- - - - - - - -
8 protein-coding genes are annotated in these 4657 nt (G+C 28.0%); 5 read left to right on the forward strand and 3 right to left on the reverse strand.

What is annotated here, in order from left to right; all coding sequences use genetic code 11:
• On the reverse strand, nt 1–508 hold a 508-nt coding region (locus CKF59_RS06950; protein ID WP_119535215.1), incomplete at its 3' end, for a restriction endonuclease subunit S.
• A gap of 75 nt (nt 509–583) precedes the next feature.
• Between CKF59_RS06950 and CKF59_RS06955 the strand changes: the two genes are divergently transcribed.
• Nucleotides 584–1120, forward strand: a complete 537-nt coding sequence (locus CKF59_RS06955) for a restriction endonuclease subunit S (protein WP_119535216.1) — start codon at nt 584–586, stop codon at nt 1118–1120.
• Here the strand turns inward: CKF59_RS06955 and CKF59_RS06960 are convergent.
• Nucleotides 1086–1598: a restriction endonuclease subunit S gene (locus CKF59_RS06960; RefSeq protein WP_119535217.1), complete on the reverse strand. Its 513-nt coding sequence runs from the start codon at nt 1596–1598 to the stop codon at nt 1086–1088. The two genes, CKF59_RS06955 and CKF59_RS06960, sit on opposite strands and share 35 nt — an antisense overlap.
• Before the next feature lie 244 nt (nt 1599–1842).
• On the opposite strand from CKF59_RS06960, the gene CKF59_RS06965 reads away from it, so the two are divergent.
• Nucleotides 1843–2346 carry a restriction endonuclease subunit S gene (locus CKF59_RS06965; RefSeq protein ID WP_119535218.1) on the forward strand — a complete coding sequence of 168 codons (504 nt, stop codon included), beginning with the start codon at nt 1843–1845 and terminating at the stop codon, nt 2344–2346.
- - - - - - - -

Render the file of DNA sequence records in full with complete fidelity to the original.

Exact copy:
8 protein-coding genes are annotated in these 4657 nt (G+C 28.0%); 5 read left to right on the forward strand and 3 right to left on the reverse strand.

What is annotated here, in order from left to right; all coding sequences use genetic code 11:
• On the reverse strand, nt 1–508 hold a 508-nt coding region (locus CKF59_RS06950; protein ID WP_119535215.1), incomplete at its 3' end, for a restriction endonuclease subunit S.
• A gap of 75 nt (nt 509–583) precedes the next feature.
• Between CKF59_RS06950 and CKF59_RS06955 the strand changes: the two genes are divergently transcribed.
• Nucleotides 584–1120, forward strand: a complete 537-nt coding sequence (locus CKF59_RS06955) for a restriction endonuclease subunit S (protein WP_119535216.1) — start codon at nt 584–586, stop codon at nt 1118–1120.
• Here the strand turns inward: CKF59_RS06955 and CKF59_RS06960 are convergent.
• Nucleotides 1086–1598: a restriction endonuclease subunit S gene (locus CKF59_RS06960; RefSeq protein WP_119535217.1), complete on the reverse strand. Its 513-nt coding sequence runs from the start codon at nt 1596–1598 to the stop codon at nt 1086–1088. The two genes, CKF59_RS06955 and CKF59_RS06960, sit on opposite strands and share 35 nt — an antisense overlap.
• Before the next feature lie 244 nt (nt 1599–1842).
• On the opposite strand from CKF59_RS06960, the gene CKF59_RS06965 reads away from it, so the two are divergent.
• Nucleotides 1843–2346 carry a restriction endonuclease subunit S gene (locus CKF59_RS06965; RefSeq protein ID WP_119535218.1) on the forward strand — a complete coding sequence of 168 codons (504 nt, stop codon included), beginning with the start codon at nt 1843–1845 and terminating at the stop codon, nt 2344–2346.